With the recent passing of the legendary Brazilian-born composer Moacir Santos, his last collaboration, Choros & Alegria, takes on even more significance. Although it was released in 2005, it has remained low on the critics' radar screens, yet it is arguably the best jazz/Brazilian jazz record in years. It's only fitting that Choros & Alegria is, in itself, a retrospective of Santos' work. The CD, ably produced by guitarist Mario Adnet and soprano saxophonist Ze Nogueira, covers 15 Santos compositions from 1942-1988. The musical artistry and the arrangements, also handled for the most part by Adnet and Nogueira, are of impeccable quality. But then again, what would one expect from a Santos project?. The composer has a gift for voicing on any kind of arrangement--small groups or larger ensembles--as seen time and time again on this album. In the 1960s, Santos taught several musicians who later went on to have incredible careers of their own, including: Paulo Moura, Oscar Castro-Neves, Baden Powell, Bola Sete, Sergio Mendes, Dori Caymmi, Airto Moreira and Flora Purim. During his illustrious career, he also collaborated with the likes of Henri Mancini and Vinicius de Moraes. Like Duke Ellington, and his unsung collaborator Billy Strayhorn, Santos will indubitably go down in the annals of jazz history as one of its finest composers. However, it might take the rest of the world a few years to rediscover him after combing through his littany of scores.
His penchant for film scoring is chronicled in the weighty waltz, "Pariaso" ("Paradise"). It rivals such dramatic works as the theme from Chinatown. The bittersweet A-section begins with a minor march. The B-section, highlighted by Philip Doyle's french horn, utilizes brilliant harmonic runs and countermelody. What Santos achieves in 4:39 is breathtakingly impressive.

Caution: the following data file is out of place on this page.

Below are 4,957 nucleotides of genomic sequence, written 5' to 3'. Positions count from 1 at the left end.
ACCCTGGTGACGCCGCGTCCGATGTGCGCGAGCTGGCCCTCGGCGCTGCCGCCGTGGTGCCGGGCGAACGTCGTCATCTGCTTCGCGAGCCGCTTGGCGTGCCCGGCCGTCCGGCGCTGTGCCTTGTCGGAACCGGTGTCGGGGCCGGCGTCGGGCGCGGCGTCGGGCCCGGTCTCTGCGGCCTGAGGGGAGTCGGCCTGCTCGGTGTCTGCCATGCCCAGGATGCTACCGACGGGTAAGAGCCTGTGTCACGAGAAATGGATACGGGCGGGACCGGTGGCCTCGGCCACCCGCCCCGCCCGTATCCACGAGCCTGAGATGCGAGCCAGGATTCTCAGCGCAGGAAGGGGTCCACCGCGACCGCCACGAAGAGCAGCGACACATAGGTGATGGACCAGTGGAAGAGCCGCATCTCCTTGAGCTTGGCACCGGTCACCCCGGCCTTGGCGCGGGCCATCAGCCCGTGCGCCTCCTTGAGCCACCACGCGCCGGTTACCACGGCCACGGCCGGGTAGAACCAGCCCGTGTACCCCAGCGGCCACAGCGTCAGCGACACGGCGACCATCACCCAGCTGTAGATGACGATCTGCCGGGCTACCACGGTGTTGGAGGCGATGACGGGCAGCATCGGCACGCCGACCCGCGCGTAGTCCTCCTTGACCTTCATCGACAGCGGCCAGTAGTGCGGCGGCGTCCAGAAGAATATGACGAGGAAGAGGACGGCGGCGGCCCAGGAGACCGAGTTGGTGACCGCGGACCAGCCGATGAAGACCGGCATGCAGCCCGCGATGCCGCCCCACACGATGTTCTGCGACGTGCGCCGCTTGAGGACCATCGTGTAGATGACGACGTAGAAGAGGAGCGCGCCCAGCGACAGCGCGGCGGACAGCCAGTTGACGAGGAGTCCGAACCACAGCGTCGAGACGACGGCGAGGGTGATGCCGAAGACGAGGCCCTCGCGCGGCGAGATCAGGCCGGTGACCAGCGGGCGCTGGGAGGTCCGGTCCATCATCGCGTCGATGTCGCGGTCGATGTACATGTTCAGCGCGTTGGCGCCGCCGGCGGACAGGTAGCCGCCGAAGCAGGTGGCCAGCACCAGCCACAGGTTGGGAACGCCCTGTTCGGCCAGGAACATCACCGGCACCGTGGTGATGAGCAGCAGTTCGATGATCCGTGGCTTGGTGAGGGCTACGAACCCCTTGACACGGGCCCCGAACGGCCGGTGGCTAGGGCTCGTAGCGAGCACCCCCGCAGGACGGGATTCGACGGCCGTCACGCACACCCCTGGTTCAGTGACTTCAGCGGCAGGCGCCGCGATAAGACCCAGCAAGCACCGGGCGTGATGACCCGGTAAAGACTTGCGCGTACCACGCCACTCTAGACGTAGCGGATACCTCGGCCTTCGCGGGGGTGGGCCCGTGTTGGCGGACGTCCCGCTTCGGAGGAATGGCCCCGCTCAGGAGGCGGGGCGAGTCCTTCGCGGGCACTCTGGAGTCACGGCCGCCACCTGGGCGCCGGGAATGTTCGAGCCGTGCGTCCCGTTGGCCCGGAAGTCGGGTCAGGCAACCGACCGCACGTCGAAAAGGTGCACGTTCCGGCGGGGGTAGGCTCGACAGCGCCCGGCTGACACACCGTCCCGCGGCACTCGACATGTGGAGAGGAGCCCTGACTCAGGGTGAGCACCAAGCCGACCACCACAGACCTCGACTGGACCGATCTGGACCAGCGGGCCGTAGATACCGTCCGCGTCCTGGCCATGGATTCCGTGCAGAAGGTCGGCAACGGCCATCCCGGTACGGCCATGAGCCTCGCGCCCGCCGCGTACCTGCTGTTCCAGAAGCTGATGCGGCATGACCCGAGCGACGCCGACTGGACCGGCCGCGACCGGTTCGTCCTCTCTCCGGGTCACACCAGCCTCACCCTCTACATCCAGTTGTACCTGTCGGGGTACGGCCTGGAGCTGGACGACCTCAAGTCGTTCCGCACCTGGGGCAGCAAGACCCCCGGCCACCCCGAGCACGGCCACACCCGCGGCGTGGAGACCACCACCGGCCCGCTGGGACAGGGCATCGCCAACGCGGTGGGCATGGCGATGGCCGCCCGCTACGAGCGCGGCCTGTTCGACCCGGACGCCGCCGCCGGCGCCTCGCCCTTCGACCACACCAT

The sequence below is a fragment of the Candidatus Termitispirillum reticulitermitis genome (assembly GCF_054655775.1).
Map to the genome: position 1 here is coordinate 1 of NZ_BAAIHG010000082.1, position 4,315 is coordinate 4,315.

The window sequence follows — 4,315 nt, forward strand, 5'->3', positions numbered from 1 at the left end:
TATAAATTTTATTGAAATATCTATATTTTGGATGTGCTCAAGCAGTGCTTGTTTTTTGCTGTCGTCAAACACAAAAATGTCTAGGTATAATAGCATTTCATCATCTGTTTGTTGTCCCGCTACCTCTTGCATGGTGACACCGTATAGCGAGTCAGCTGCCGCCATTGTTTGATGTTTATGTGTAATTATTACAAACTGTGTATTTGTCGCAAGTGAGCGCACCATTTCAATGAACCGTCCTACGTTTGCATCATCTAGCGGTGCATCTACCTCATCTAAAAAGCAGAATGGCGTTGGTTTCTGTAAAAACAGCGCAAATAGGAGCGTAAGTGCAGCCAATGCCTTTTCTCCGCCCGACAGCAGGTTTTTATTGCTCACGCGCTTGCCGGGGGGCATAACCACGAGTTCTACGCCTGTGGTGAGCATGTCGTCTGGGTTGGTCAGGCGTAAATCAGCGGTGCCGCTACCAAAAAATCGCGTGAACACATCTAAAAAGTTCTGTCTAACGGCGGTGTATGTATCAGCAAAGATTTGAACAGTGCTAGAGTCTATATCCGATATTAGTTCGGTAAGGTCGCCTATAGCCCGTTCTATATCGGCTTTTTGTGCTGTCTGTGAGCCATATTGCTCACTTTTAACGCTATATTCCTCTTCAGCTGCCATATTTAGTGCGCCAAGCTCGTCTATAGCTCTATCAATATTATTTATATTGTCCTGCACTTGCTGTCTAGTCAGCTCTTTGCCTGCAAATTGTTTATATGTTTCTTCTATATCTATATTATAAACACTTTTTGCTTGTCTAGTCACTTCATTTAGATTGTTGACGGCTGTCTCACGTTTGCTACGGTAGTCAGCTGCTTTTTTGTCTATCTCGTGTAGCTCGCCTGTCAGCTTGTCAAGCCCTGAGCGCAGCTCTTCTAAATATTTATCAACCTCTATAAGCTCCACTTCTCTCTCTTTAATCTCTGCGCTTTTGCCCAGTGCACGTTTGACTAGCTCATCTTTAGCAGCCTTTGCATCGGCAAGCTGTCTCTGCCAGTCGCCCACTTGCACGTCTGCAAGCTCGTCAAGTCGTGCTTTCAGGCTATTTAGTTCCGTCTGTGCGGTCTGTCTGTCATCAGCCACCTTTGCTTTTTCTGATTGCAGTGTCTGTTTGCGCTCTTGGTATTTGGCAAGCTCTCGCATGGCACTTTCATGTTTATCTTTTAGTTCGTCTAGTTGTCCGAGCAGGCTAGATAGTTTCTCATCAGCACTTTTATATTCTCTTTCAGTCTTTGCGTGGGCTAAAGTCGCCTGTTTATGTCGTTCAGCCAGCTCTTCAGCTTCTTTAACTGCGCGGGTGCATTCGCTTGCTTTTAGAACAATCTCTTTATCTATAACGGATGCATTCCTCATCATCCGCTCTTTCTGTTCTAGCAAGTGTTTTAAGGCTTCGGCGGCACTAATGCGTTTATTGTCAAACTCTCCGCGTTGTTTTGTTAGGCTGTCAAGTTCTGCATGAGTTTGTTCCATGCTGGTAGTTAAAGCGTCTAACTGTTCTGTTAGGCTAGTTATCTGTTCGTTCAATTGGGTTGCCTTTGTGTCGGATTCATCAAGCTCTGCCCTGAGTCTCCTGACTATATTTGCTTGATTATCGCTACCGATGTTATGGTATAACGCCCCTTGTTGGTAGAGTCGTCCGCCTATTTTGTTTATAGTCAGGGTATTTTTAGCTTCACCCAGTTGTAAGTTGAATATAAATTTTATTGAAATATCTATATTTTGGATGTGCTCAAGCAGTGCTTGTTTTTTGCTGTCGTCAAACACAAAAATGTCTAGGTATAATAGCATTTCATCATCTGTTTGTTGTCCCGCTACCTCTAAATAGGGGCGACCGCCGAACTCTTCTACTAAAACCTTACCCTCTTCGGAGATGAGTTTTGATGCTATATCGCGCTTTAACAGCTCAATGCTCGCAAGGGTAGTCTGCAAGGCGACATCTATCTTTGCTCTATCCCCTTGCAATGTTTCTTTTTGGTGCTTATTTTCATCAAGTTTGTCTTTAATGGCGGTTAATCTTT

"Vaidoso," the next tune, sets the tone of many of the choros on this CD--very light, but played to perfection. Marcelo Martins' beefy tenor sax is reminiscent of Pixinguinha's playing on his 1940s recordings. The choros on Choros & Alegria are, for the most part, not arrangements for the traditional choro roda, but rather for the jazz combo. If you're looking for a CD with more standard choro instrumentation (6-, 7-string guitar, pandeiro, bandolim, cavaquinho), check out the fine collection, Brazil Cafe, or Paulo Moura & Os Batutas' classic live recording, Pixinguinha. That's to take nothing away from this incredible album, however.
The opening of "Ricaom" shines with Trio Madeira Brasil's Ze Paulo Becker (6-string) and Marcello Goncalves's (7-string) harmonic interplay, and is quickly followed up by the skillful bandolim of Ronaldo do Bandolim, whose runs are flawless. Other highlights on the CD include the rhythmically-catchy "Outra Coisa," the gameshow-esque "Samba Diamante" ("Lovers Samba"), and the jazzy "Rota," which features Wynton Marsalis on trumpet.
From his first CD in 1965, Coisas, to this late offering, Santos has shown incredible craftsmanship. As Duke Ellington's orchestra revealed time and time again, a group can only be as good as the music that it plays. Santos' cannon melds the best of Brazil--its numerous musical styles and elements--with jazz and its sensibilities. Few have or will ever speak both languages so fluently. That's why Santos will live on and why he will not be forgotten.